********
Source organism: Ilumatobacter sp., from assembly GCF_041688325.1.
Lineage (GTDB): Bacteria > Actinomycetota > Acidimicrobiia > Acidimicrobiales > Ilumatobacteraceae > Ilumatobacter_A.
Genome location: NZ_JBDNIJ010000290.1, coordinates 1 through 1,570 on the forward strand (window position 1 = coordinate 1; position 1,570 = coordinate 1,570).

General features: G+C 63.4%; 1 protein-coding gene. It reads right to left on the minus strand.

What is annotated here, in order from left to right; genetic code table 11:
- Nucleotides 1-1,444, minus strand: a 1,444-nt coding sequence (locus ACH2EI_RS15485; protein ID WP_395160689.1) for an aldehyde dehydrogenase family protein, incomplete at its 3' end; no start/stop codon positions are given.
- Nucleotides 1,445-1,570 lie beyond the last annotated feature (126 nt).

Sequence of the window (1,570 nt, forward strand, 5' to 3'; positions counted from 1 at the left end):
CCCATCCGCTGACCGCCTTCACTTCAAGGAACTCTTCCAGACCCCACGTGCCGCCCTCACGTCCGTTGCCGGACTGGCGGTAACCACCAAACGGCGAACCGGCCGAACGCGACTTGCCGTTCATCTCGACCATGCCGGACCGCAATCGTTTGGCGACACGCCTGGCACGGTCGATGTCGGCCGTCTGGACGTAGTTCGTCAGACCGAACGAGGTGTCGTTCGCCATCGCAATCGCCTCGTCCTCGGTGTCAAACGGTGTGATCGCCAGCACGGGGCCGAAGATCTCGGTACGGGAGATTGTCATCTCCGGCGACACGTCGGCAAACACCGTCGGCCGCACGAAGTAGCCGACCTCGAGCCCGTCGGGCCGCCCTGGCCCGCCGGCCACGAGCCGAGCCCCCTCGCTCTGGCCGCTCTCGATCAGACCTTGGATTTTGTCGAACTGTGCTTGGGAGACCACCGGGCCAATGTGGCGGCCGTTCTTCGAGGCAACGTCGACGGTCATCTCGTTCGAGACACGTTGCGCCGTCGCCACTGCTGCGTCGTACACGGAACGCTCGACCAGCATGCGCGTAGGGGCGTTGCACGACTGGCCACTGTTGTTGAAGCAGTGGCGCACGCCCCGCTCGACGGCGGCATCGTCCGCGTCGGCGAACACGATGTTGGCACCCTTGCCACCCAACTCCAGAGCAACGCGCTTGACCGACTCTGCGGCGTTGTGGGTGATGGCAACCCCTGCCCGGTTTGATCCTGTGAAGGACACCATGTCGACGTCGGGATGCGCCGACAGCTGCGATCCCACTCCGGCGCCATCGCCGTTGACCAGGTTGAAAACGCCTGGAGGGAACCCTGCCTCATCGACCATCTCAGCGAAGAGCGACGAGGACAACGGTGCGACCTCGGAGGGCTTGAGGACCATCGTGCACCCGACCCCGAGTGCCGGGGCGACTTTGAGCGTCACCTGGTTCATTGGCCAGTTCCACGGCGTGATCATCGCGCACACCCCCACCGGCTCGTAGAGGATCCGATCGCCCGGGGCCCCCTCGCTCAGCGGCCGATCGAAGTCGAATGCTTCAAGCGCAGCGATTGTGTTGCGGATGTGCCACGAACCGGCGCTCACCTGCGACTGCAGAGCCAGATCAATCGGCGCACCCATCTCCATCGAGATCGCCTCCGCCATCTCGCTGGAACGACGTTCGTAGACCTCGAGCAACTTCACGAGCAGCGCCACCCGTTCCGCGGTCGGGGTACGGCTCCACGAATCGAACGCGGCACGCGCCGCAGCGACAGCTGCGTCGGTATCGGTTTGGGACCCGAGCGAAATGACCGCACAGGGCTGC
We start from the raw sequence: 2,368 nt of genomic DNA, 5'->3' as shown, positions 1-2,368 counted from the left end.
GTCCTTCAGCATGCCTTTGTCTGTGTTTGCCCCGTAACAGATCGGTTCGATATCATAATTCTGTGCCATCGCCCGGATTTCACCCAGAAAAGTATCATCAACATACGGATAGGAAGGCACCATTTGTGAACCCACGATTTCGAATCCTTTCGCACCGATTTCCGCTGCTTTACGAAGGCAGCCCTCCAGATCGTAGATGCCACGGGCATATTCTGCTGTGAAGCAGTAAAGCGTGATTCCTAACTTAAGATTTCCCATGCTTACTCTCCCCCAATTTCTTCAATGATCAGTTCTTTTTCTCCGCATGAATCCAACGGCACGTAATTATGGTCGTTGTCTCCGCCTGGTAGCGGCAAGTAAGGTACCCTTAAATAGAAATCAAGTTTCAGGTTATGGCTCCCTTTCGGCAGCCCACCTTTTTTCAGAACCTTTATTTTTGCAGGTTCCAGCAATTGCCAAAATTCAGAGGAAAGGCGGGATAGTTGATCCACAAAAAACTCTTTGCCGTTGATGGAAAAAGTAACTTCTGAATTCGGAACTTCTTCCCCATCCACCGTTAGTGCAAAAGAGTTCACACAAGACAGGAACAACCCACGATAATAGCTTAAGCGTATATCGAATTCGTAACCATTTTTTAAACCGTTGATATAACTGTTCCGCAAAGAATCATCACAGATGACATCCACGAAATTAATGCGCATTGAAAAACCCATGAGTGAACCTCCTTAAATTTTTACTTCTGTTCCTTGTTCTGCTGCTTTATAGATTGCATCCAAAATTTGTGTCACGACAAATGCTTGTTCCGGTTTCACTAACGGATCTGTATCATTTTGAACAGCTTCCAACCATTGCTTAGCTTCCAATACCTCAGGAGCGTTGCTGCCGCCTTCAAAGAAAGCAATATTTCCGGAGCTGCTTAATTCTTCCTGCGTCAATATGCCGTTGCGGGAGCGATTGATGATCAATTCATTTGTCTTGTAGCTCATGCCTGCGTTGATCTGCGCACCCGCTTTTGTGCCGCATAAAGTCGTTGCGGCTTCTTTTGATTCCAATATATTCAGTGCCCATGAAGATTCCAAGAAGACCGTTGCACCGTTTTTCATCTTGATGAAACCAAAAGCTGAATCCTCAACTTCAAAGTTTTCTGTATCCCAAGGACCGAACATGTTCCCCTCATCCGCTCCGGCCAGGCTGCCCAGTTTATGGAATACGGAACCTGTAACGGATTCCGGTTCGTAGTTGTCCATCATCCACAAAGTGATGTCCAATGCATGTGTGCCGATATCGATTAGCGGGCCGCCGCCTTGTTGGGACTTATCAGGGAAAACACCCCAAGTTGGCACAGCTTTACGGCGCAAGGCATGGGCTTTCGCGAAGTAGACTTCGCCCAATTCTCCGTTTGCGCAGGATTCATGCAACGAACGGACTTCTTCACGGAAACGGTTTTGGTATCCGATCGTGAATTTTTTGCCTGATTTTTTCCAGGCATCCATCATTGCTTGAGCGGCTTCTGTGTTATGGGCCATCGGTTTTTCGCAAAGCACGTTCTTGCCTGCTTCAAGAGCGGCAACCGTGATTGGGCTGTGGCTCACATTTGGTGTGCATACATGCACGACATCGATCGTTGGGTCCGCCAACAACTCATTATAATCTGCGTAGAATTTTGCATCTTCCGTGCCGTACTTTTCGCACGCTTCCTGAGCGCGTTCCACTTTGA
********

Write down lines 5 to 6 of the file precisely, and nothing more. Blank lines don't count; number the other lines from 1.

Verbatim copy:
What is annotated here, in order from left to right; genetic code table 11:
- Nucleotides 1-1,444, minus strand: a 1,444-nt coding sequence (locus ACH2EI_RS15485; protein ID WP_395160689.1) for an aldehyde dehydrogenase family protein, incomplete at its 3' end; no start/stop codon positions are given.